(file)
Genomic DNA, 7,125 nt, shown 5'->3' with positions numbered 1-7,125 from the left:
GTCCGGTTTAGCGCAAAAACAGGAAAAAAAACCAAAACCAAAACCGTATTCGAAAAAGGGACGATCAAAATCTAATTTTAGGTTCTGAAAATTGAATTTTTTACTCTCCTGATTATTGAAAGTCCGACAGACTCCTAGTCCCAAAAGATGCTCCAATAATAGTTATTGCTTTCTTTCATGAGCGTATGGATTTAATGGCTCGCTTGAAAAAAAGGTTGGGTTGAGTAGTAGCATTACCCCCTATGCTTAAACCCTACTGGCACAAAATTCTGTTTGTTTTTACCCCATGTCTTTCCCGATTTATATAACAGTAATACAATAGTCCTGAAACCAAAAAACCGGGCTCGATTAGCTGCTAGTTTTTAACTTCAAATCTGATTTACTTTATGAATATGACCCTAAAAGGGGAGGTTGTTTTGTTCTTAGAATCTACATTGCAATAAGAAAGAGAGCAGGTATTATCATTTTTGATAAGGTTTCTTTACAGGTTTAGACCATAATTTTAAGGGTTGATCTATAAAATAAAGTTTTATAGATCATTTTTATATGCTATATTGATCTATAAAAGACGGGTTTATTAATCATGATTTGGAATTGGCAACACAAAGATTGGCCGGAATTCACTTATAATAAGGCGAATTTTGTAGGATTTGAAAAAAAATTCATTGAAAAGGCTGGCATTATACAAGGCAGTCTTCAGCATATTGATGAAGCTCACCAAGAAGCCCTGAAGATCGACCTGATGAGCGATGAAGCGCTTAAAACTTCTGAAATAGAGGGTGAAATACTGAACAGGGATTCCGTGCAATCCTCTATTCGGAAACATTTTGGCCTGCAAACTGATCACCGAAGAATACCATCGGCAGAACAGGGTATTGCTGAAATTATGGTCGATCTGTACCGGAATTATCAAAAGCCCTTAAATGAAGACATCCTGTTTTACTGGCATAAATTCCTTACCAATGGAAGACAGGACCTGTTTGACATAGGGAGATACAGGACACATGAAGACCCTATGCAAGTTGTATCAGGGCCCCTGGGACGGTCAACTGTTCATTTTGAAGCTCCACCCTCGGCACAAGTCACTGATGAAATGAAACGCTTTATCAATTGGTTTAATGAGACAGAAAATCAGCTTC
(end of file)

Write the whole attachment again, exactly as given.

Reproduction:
Genomic DNA, 7,125 nt, shown 5'->3' with positions numbered 1-7,125 from the left:
GTCCGGTTTAGCGCAAAAACAGGAAAAAAAACCAAAACCAAAACCGTATTCGAAAAAGGGACGATCAAAATCTAATTTTAGGTTCTGAAAATTGAATTTTTTACTCTCCTGATTATTGAAAGTCCGACAGACTCCTAGTCCCAAAAGATGCTCCAATAATAGTTATTGCTTTCTTTCATGAGCGTATGGATTTAATGGCTCGCTTGAAAAAAAGGTTGGGTTGAGTAGTAGCATTACCCCCTATGCTTAAACCCTACTGGCACAAAATTCTGTTTGTTTTTACCCCATGTCTTTCCCGATTTATATAACAGTAATACAATAGTCCTGAAACCAAAAAACCGGGCTCGATTAGCTGCTAGTTTTTAACTTCAAATCTGATTTACTTTATGAATATGACCCTAAAAGGGGAGGTTGTTTTGTTCTTAGAATCTACATTGCAATAAGAAAGAGAGCAGGTATTATCATTTTTGATAAGGTTTCTTTACAGGTTTAGACCATAATTTTAAGGGTTGATCTATAAAATAAAGTTTTATAGATCATTTTTATATGCTATATTGATCTATAAAAGACGGGTTTATTAATCATGATTTGGAATTGGCAACACAAAGATTGGCCGGAATTCACTTATAATAAGGCGAATTTTGTAGGATTTGAAAAAAAATTCATTGAAAAGGCTGGCATTATACAAGGCAGTCTTCAGCATATTGATGAAGCTCACCAAGAAGCCCTGAAGATCGACCTGATGAGCGATGAAGCGCTTAAAACTTCTGAAATAGAGGGTGAAATACTGAACAGGGATTCCGTGCAATCCTCTATTCGGAAACATTTTGGCCTGCAAACTGATCACCGAAGAATACCATCGGCAGAACAGGGTATTGCTGAAATTATGGTCGATCTGTACCGGAATTATCAAAAGCCCTTAAATGAAGACATCCTGTTTTACTGGCATAAATTCCTTACCAATGGAAGACAGGACCTGTTTGACATAGGGAGATACAGGACACATGAAGACCCTATGCAAGTTGTATCAGGGCCCCTGGGACGGTCAACTGTTCATTTTGAAGCTCCACCCTCGGCACAAGTCACTGATGAAATGAAACGCTTTATCAATTGGTTTAATGAGACAGAAAATCAGCTTC